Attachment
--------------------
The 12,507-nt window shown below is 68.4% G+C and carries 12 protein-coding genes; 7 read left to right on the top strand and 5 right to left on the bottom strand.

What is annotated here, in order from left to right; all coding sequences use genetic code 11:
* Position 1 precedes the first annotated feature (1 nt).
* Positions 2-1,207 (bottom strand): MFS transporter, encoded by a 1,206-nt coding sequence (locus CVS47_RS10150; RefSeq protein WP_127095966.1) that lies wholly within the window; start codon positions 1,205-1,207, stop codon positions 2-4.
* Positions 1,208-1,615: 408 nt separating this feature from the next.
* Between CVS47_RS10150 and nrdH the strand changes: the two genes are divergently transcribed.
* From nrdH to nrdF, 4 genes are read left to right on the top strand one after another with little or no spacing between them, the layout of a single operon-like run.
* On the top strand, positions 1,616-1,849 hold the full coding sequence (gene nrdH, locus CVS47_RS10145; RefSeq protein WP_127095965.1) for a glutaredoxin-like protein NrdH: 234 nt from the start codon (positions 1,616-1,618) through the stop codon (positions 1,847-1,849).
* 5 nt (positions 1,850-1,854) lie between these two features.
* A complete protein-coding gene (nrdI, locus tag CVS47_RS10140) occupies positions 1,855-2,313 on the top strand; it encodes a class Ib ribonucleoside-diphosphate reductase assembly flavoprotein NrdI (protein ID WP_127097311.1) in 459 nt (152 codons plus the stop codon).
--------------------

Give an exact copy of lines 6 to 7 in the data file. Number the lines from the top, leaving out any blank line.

* Between CVS47_RS10150 and nrdH the strand changes: the two genes are divergently transcribed.
* From nrdH to nrdF, 4 genes are read left to right on the top strand one after another with little or no spacing between them, the layout of a single operon-like run.